By Mohamed Abdul Ghaffar
Kuwait’s constitutional court rejected Wednesday almost all appeals filed against the results of a legislative election held late last year.
Following last November’s polls, outgoing MPs lodged a total of 52 appeals with the constitutional court challenging both the election results and an October decree by Kuwait’s emir dissolving the previous assembly.
In a Wednesday session, the court announced its rejection of all the appeals, except one lodged against an earlier decision depriving opposition MP Marzouk al-Khalifa’s parliamentary membership.
Al-Khalifa’s removal from the assembly had served to further erode the opposition’s ability to influence legislation.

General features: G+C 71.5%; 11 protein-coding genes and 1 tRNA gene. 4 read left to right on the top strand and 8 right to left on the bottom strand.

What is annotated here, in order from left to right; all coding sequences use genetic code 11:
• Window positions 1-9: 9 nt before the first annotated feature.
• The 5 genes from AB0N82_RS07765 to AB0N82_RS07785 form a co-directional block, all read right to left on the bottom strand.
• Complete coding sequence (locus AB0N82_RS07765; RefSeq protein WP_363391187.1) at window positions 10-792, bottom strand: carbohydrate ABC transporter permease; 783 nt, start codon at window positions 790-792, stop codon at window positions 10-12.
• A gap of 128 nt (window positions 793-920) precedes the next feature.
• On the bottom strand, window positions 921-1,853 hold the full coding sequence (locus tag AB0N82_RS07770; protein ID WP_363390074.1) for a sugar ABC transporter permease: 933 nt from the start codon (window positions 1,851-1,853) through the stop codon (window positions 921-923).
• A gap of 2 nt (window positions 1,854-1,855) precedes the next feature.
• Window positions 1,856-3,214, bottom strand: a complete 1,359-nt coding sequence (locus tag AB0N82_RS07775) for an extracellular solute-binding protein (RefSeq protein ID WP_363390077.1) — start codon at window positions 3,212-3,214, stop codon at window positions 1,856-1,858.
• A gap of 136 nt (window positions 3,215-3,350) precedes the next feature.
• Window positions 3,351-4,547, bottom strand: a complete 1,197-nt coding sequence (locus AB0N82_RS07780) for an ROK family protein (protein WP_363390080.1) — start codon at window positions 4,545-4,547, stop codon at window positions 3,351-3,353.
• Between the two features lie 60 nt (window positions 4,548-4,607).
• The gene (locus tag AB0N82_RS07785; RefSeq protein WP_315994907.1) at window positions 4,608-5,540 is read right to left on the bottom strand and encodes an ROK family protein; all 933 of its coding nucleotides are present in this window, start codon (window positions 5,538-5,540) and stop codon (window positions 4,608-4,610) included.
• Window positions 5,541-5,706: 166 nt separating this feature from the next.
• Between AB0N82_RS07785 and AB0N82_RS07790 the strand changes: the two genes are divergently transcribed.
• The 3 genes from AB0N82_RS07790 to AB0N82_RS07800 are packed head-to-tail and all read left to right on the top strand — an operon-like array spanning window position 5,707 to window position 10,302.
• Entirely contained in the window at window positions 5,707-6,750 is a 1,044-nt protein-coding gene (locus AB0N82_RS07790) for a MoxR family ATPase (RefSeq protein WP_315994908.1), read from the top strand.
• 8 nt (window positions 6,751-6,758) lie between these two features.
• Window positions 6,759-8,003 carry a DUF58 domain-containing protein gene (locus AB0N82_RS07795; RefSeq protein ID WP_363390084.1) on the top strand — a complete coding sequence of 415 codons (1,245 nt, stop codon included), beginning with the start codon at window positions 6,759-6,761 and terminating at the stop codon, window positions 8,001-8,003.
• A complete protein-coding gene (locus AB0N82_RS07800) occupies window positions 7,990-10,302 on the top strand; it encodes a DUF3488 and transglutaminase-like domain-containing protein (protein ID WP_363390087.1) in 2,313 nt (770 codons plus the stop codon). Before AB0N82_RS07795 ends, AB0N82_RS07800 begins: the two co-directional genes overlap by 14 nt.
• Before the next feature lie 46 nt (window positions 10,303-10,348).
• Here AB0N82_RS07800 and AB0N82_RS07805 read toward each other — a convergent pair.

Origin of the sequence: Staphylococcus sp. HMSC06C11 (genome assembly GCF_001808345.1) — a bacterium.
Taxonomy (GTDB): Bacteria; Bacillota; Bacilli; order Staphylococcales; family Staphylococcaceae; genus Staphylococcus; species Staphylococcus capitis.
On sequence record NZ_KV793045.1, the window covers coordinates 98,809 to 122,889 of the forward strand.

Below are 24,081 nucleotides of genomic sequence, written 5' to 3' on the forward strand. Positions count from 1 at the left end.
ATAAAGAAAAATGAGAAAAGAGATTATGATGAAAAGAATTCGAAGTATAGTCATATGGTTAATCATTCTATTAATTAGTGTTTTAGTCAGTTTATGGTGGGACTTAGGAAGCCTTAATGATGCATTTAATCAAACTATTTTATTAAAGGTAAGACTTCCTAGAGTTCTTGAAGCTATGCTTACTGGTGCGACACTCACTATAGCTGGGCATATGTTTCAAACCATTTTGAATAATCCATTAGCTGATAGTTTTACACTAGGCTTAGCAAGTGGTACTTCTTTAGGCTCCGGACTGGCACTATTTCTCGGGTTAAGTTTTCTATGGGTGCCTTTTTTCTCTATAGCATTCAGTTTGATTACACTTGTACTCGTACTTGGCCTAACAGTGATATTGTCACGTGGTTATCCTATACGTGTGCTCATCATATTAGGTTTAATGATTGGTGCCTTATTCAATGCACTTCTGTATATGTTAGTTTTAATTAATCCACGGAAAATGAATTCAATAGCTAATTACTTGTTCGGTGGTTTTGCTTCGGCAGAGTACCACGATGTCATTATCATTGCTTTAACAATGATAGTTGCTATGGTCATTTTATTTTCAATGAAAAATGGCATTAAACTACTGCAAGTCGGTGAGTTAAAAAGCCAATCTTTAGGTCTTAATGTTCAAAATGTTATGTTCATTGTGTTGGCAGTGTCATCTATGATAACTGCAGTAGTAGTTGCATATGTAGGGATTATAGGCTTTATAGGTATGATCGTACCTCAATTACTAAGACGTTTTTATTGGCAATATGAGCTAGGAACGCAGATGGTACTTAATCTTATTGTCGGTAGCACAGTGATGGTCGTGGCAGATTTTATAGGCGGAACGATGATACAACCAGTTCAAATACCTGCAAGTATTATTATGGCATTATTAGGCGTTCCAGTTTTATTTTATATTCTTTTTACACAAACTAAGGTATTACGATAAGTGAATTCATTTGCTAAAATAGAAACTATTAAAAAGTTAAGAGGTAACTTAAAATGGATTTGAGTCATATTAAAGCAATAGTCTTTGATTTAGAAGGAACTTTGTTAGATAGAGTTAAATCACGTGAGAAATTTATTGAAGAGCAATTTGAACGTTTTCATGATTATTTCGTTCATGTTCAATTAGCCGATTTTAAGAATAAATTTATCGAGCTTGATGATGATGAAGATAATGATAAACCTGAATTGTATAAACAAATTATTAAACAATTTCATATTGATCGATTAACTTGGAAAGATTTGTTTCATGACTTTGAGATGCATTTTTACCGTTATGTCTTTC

Nevertheless, opposition lawmakers are still able to pressure the government by subjecting Cabinet ministers to interpellations (the right of MPs to formally question government officials).
In February, the constitutional court set May 3 as the date for delivering its final decision on all legal appeals pertaining to the results of last year’s election.
Held Nov. 26 of last year, Kuwait’s parliamentary polls saw almost half of the assembly’s 50 seats won by opposition candidates.